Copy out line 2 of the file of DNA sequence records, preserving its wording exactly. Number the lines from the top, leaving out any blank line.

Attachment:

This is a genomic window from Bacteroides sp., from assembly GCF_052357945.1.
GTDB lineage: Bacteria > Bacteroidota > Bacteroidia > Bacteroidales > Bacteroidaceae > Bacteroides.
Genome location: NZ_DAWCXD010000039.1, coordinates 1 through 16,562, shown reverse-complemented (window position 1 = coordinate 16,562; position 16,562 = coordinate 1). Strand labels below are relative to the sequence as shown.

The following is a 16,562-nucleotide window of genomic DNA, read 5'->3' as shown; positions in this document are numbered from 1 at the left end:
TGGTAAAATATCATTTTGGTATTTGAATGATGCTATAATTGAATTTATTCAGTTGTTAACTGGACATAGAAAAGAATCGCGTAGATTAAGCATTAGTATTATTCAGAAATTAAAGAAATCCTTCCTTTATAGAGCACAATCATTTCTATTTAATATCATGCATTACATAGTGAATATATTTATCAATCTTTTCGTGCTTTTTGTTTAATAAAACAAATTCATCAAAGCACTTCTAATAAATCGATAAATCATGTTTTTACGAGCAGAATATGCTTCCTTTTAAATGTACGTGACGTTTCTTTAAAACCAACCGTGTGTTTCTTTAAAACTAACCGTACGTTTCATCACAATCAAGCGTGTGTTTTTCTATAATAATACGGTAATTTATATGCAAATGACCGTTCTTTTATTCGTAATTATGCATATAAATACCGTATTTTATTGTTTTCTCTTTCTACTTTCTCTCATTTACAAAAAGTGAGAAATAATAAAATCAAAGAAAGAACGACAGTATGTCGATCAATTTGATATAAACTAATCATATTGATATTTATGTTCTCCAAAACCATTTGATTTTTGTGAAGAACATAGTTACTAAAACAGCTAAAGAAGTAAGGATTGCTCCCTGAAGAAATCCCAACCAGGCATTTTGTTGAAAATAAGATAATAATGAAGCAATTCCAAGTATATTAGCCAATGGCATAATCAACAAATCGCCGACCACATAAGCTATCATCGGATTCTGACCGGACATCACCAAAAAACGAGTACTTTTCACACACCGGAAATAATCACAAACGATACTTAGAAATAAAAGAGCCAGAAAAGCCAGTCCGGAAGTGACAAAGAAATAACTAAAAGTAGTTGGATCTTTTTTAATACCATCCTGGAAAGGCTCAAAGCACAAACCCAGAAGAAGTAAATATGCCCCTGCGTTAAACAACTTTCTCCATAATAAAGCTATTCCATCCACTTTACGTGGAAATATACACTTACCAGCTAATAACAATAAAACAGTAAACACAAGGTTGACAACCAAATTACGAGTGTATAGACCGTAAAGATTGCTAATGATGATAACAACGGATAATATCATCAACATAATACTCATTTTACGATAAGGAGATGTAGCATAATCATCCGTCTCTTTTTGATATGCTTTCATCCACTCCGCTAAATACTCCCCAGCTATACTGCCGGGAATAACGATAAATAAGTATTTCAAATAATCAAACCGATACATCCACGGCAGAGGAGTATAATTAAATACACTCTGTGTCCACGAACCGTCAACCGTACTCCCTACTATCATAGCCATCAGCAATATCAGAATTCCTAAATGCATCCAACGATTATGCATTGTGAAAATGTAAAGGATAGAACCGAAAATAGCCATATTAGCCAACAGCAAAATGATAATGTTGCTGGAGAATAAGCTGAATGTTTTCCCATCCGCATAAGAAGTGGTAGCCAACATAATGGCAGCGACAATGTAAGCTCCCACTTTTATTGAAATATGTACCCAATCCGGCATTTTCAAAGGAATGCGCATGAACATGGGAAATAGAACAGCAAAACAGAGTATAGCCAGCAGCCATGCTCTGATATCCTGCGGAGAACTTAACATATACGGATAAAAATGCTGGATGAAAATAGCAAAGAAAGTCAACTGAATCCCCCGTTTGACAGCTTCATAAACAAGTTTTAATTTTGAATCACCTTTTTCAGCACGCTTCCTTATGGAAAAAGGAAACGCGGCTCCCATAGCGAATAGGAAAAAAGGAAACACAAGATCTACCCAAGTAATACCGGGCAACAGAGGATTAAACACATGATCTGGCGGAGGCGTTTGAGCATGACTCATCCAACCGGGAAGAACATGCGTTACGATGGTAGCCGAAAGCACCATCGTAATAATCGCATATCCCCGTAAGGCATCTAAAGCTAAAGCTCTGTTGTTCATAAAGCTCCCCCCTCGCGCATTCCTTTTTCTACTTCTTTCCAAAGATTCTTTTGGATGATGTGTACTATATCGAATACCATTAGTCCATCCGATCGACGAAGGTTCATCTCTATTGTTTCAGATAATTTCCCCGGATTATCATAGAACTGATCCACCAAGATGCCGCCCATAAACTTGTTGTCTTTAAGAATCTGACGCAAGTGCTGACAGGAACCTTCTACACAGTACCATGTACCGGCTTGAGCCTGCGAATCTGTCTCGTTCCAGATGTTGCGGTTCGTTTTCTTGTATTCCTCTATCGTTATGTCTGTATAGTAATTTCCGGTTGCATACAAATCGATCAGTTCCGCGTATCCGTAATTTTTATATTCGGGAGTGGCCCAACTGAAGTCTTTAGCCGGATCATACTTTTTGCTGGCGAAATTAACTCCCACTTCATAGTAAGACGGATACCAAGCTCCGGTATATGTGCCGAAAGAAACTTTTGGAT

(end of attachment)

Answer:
GTDB lineage: Bacteria > Bacteroidota > Bacteroidia > Bacteroidales > Bacteroidaceae > Bacteroides.